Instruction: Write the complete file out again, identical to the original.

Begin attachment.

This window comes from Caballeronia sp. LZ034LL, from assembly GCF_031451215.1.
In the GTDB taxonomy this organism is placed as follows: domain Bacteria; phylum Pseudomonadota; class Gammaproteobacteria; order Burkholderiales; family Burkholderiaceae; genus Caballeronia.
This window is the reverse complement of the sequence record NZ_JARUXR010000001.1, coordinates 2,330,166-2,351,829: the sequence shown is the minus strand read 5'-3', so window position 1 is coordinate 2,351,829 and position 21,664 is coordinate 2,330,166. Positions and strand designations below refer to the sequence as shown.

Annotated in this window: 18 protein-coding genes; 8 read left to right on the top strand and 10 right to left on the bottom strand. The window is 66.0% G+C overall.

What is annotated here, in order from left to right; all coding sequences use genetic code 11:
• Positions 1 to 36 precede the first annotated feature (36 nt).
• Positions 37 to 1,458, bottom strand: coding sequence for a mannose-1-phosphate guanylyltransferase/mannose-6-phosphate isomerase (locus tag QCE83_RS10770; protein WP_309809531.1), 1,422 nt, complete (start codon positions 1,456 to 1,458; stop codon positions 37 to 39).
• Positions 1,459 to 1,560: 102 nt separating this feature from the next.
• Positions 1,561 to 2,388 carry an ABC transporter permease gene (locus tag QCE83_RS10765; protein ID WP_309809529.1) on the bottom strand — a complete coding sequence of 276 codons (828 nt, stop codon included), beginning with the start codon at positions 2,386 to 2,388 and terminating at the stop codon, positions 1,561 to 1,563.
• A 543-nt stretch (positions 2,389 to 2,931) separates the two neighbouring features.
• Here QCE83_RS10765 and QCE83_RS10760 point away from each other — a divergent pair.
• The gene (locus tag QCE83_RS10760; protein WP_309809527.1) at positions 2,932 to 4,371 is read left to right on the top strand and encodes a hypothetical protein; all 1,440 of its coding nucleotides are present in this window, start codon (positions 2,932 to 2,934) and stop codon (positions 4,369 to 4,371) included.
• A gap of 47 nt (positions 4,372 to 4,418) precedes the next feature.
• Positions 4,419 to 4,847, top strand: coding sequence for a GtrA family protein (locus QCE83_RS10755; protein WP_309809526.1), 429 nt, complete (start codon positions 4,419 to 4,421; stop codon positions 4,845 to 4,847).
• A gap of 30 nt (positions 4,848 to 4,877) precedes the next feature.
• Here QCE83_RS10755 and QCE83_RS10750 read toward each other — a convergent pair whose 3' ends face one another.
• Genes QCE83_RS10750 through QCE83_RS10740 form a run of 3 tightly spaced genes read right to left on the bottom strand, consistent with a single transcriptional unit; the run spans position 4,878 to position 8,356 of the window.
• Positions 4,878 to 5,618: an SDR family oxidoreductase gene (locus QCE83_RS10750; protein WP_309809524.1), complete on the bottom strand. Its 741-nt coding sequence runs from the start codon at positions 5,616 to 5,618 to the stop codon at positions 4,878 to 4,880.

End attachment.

This window comes from Caballeronia sp. LZ034LL, from assembly GCF_031451215.1.
In the GTDB taxonomy this organism is placed as follows: domain Bacteria; phylum Pseudomonadota; class Gammaproteobacteria; order Burkholderiales; family Burkholderiaceae; genus Caballeronia.
This window is the reverse complement of the sequence record NZ_JARUXR010000001.1, coordinates 2,330,166-2,351,829: the sequence shown is the minus strand read 5'-3', so window position 1 is coordinate 2,351,829 and position 21,664 is coordinate 2,330,166. Positions and strand designations below refer to the sequence as shown.

Annotated in this window: 18 protein-coding genes; 8 read left to right on the top strand and 10 right to left on the bottom strand. The window is 66.0% G+C overall.

What is annotated here, in order from left to right; all coding sequences use genetic code 11:
• Positions 1 to 36 precede the first annotated feature (36 nt).
• Positions 37 to 1,458, bottom strand: coding sequence for a mannose-1-phosphate guanylyltransferase/mannose-6-phosphate isomerase (locus tag QCE83_RS10770; protein WP_309809531.1), 1,422 nt, complete (start codon positions 1,456 to 1,458; stop codon positions 37 to 39).
• Positions 1,459 to 1,560: 102 nt separating this feature from the next.
• Positions 1,561 to 2,388 carry an ABC transporter permease gene (locus tag QCE83_RS10765; protein ID WP_309809529.1) on the bottom strand — a complete coding sequence of 276 codons (828 nt, stop codon included), beginning with the start codon at positions 2,386 to 2,388 and terminating at the stop codon, positions 1,561 to 1,563.
• A 543-nt stretch (positions 2,389 to 2,931) separates the two neighbouring features.
• Here QCE83_RS10765 and QCE83_RS10760 point away from each other — a divergent pair.
• The gene (locus tag QCE83_RS10760; protein WP_309809527.1) at positions 2,932 to 4,371 is read left to right on the top strand and encodes a hypothetical protein; all 1,440 of its coding nucleotides are present in this window, start codon (positions 2,932 to 2,934) and stop codon (positions 4,369 to 4,371) included.
• A gap of 47 nt (positions 4,372 to 4,418) precedes the next feature.
• Positions 4,419 to 4,847, top strand: coding sequence for a GtrA family protein (locus QCE83_RS10755; protein WP_309809526.1), 429 nt, complete (start codon positions 4,419 to 4,421; stop codon positions 4,845 to 4,847).
• A gap of 30 nt (positions 4,848 to 4,877) precedes the next feature.
• Here QCE83_RS10755 and QCE83_RS10750 read toward each other — a convergent pair whose 3' ends face one another.
• Genes QCE83_RS10750 through QCE83_RS10740 form a run of 3 tightly spaced genes read right to left on the bottom strand, consistent with a single transcriptional unit; the run spans position 4,878 to position 8,356 of the window.
• Positions 4,878 to 5,618: an SDR family oxidoreductase gene (locus QCE83_RS10750; protein WP_309809524.1), complete on the bottom strand. Its 741-nt coding sequence runs from the start codon at positions 5,616 to 5,618 to the stop codon at positions 4,878 to 4,880.